Daigo, a Cello player, suddenly loses his job as the orchestra he plays in disbands. Returning home, he reluctantly accepts a job as an encoffiner, an act in which one prepares bodies of the deceased before they are placed in coffins. I had never heard of this practice before, so the whole process was at first a little strange but grew to be quite intriguing and by the end I fully understood why people would want to have it done.…
Such a touching portrayal of life and death. Unfortunately it is a movie that has been spoilt by my viewing conditions so I cannot rate it as highly as I think it probably deserves as I wasn't always concentrated. However, having said that I do think it is a poignant film and a deeply moving one at that. I could just feel it, even though I wasn't always mentally there!
My problem is that I have bought a new TV that has come with a technical issue that is frankly driving me bonkers! The thing is to most eyes it would be such a minor thing - which is probably why no word on the issue can be found online,…
A fascinating look at a dying tradition referred to as encoffining, preparing loved ones for their journey after death! It is the last act of love one can do for the deceased and it's done with such moving grace and beauty!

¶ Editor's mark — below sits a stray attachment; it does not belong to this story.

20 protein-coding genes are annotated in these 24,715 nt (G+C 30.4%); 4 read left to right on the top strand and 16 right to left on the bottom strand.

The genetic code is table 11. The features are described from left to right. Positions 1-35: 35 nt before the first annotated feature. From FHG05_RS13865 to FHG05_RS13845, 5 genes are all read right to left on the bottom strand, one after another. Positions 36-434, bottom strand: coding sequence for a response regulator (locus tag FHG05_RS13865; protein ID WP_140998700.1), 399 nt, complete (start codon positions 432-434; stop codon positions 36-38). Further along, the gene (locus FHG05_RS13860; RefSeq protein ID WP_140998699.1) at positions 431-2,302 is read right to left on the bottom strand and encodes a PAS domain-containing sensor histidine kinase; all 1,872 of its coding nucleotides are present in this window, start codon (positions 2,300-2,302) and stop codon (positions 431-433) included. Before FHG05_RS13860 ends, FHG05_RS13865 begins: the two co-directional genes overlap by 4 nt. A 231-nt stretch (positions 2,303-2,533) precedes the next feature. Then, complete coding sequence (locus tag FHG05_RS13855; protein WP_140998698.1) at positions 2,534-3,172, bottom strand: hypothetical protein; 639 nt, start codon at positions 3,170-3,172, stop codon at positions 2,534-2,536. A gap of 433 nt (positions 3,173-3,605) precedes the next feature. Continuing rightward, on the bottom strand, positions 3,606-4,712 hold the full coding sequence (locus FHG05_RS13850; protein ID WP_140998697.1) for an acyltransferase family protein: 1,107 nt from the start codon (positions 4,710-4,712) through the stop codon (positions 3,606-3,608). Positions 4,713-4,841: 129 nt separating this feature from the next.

A brilliant, touching and sentimental film unlike anything you have ever seen before!
It won an Oscar for Best Foreign Language Film!
After the dissolution his small Tokyo-based orchestra, down on his luck Cellist Daigo leaves the big city with his wife to settle in house left to him by his mother in the small town of his youth. A mix-up in the job ad sees him take a position looking after 'departures' of a different sort than expected and finding his life's calling at great expense.
A film with an interesting story and many sweet moments I was saddened by the hamfisted treatment Departures received. Instead of letting a simplicity of action speak for itself the filmmakers felt the need to really work the audience with the overly emotive music, repetition of dialogue and action just in case you missed the…
Cello, death, bittersweet gentle learning yearning earning. Saccharine, lackluster, foreign Oscar. So what do you want? Asian safe quirk. So tremendously coy! Is this what screenwriters do all day? "Was this a trial I was being put through for not looking after my mother?… I suddenly wanted to play the cello"… Yeah. It's not bad overall, pretty mediocre, very long for what it is, but not bad. "Aren't you ashamed to have a job like that?… Just get a normal job." A bit too cute, too, unfortunately. Sensitivity, wisdom, and all that. Good ol' Japanese wake, and it's got a former cellist this time, missing his dad etc. The "sweet," "plaintive," "bittersweet" steps from death back into life!! Um.
This was totally ok?
Why the hell Netflix thought I would like it 5 stars worth is beyond me.